Cybersecurity is one of the most important challenges we face as a Nation, and a top priority for this Administration. Since taking office, President Obama has made clear that as the cyber threat continues to increase in severity and sophistication, so must the pace of the Administration’s efforts to counter this threat. As the President noted in his remarks at the White House Summit on Cybersecurity and Consumer Protection in February 2015, “we have to build stronger defenses and disrupt more attacks. We have to make cyberspace safer. We have to improve cooperation across the board...not just here in America, but internationally.”
In 2015, the Administration achieved several important milestones in its efforts to protect the American people from cybersecurity threats and reinforce Federal networks against cyber intrusions. We know, however, that these achievements are not enough. In 2016, we will build on these successes and drive further improvements in our Nation’s cybersecurity.
Raise the Level of Cybersecurity in Both the Public and Private Sectors
The cyber threat poses unique challenges with malicious actors able to ignore national borders, exploit benign systems and technology, and conduct harmful activity from hundreds or thousands of miles away. Many of our Nation’s potential targets – much of our critical infrastructure; our financial and health information; and our own identities - are managed by private entities, rather than the U.S. government. Combatting the cyber threat is a shared challenge and a shared responsibility. Both the government and the private sector have developed extensive technical capabilities. Any effective response to this challenge requires close collaboration and coordination between the government and private sector.
That’s why a key element in improving our cyber defenses is information sharing, not just within our government and between governments, but with the private sector. Over the past year, the Administration and Congress took several steps to enable improvements in information sharing. At the beginning of the year, the President signed an Executive Order promoting the creation of Information Sharing and Analysis Organizations (ISAOs) and sent Congress an information sharing legislative proposal. In February, the President directed the Director of National Intelligence to establish the Cyber Threat Intelligence Integration Center (CTIIC). And finally in December, Congress enacted and the President signed cybersecurity legislation that will make sharing information about cyber threats easier and more effective for the private sector and for the government. This legislation will help businesses better defend themselves and their customers from cybersecurity threats. It will also help the Federal Government better protect Federal networks and the nation.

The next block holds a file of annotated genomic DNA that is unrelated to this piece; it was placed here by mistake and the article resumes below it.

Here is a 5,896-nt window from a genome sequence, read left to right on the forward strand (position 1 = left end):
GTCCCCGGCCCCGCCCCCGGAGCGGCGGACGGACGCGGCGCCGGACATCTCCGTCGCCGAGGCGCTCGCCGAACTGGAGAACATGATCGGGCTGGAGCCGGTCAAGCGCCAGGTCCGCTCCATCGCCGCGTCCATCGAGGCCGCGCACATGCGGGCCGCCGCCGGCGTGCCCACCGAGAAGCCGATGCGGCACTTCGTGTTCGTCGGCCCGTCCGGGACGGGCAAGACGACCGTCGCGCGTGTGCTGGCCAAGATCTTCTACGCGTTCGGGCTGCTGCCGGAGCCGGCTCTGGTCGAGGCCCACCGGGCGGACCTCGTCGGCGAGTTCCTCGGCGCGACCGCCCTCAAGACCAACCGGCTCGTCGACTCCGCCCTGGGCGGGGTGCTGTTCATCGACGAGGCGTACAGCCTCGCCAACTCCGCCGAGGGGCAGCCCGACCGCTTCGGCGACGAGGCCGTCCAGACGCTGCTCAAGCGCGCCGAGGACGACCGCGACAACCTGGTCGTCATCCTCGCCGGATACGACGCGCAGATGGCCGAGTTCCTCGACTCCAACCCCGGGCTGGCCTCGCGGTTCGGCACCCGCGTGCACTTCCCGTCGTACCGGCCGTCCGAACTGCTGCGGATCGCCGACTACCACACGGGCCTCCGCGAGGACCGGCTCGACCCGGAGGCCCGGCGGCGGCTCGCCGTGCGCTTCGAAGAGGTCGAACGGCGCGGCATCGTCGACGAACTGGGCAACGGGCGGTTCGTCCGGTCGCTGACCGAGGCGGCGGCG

In 2016, we will continue these efforts. We will implement the key element of the President’s cybersecurity legislative proposal which was enacted by bipartisan vote— a single portal that will utilize the latest automation technology for the private sector to share cyber threat indicators with the Federal government. We will issue clear and transparent guidelines for companies and individuals on how to share information through the portal, and how the Federal Government will protect the privacy of individuals. The information sharing community will also benefit from the release of standard practices guiding the formation and governance of ISAOs. And the CTIIC will bolster the government’s cybersecurity capabilities by fusing intelligence and “connecting the dots” regarding malicious foreign cyber threats to the nation.
Of course, sharing or receiving threat information alone does not guarantee security. Businesses and the Federal Government must also take action. We continue to promote widespread adoption of baseline cybersecurity best practices through the use of the industry-built Cybersecurity Framework. In 2016, the National Institute of Standards and Technology (NIST) will evaluate whether updates are needed to the Framework based on stakeholder feedback it is collecting through a Request for Information (RFI), Views on the Framework for Improving Critical Infrastructure Cybersecurity. We will deepen our collaboration with key critical infrastructure sectors, such as financial services, energy, healthcare, transportation, and water, with the aim of broadening everyone’s understanding of the threat and improving our ability to work together to thwart that threat.
We are committed to doing everything we can to share information and best practices with our private sector partners, and acknowledge that the Federal Government cannot confront this challenge alone. We will protect the critical infrastructure and information we safeguard and set the best possible example for those with whom we work. That’s why in June 2015 the U.S. Chief Information Officer launched the 30-day Cybersecurity Sprint that identified a number of key cybersecurity actions for Federal departments and agencies. As a result, Federal civilian agencies increased their use of strong authentication for privileged and unprivileged users by more than 30 percent, and more than half of the largest agencies implemented strong authentication for nearly 95 percent of their privileged users. And we are following a Cybersecurity Strategy Implementation Plan to make sure that we continue to lead by example in hardening government networks. Finally, we intend to implement a series of improvements to Federal IT networks that will improve Federal cybersecurity in the short term and lay the foundation for the broad, systemic changes needed to truly make the Federal government more secure in the long run.
Disrupt and Deter Malicious Activity in Cyberspace